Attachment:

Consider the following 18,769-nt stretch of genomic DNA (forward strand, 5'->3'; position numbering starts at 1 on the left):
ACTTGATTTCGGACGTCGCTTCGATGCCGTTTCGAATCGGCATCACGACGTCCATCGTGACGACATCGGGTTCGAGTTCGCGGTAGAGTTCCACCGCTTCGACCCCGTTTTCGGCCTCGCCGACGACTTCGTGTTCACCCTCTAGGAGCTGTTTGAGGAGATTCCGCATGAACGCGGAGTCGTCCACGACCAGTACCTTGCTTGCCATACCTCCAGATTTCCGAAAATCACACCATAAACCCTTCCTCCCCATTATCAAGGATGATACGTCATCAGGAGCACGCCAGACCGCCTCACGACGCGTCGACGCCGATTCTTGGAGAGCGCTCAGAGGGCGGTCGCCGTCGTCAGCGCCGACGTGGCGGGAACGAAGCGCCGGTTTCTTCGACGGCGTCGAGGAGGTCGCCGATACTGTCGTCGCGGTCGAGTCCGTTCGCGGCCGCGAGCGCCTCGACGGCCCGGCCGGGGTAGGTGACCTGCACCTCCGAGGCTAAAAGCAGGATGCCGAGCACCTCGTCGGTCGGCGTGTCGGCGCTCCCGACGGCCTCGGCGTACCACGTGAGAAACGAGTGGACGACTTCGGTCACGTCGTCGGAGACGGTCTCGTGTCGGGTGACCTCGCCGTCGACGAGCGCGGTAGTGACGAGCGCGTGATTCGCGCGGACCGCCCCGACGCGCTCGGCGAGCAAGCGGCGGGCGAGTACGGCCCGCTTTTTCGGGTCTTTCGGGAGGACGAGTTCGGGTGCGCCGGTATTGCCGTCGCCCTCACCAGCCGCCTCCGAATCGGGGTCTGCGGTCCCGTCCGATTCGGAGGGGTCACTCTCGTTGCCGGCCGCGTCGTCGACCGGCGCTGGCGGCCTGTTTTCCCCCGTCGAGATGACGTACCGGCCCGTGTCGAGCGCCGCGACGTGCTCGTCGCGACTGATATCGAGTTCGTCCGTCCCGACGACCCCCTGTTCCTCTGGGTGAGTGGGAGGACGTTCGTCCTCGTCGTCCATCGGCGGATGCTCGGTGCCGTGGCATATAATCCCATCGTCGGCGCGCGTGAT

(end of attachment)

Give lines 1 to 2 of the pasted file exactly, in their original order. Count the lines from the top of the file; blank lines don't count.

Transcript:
Consider the following 18,769-nt stretch of genomic DNA (forward strand, 5'->3'; position numbering starts at 1 on the left):
ACTTGATTTCGGACGTCGCTTCGATGCCGTTTCGAATCGGCATCACGACGTCCATCGTGACGACATCGGGTTCGAGTTCGCGGTAGAGTTCCACCGCTTCGACCCCGTTTTCGGCCTCGCCGACGACTTCGTGTTCACCCTCTAGGAGCTGTTTGAGGAGATTCCGCATGAACGCGGAGTCGTCCACGACCAGTACCTTGCTTGCCATACCTCCAGATTTCCGAAAATCACACCATAAACCCTTCCTCCCCATTATCAAGGATGATACGTCATCAGGAGCACGCCAGACCGCCTCACGACGCGTCGACGCCGATTCTTGGAGAGCGCTCAGAGGGCGGTCGCCGTCGTCAGCGCCGACGTGGCGGGAACGAAGCGCCGGTTTCTTCGACGGCGTCGAGGAGGTCGCCGATACTGTCGTCGCGGTCGAGTCCGTTCGCGGCCGCGAGCGCCTCGACGGCCCGGCCGGGGTAGGTGACCTGCACCTCCGAGGCTAAAAGCAGGATGCCGAGCACCTCGTCGGTCGGCGTGTCGGCGCTCCCGACGGCCTCGGCGTACCACGTGAGAAACGAGTGGACGACTTCGGTCACGTCGTCGGAGACGGTCTCGTGTCGGGTGACCTCGCCGTCGACGAGCGCGGTAGTGACGAGCGCGTGATTCGCGCGGACCGCCCCGACGCGCTCGGCGAGCAAGCGGCGGGCGAGTACGGCCCGCTTTTTCGGGTCTTTCGGGAGGACGAGTTCGGGTGCGCCGGTATTGCCGTCGCCCTCACCAGCCGCCTCCGAATCGGGGTCTGCGGTCCCGTCCGATTCGGAGGGGTCACTCTCGTTGCCGGCCGCGTCGTCGACCGGCGCTGGCGGCCTGTTTTCCCCCGTCGAGATGACGTACCGGCCCGTGTCGAGCGCCGCGACGTGCTCGTCGCGACTGATATCGAGTTCGTCCGTCCCGACGACCCCCTGTTCCTCTGGGTGAGTGGGAGGACGTTCGTCCTCGTCGTCCATCGGCGGATGCTCGGTGCCGTGGCATATAATCCCATCGTCGGCGCGCGTGAT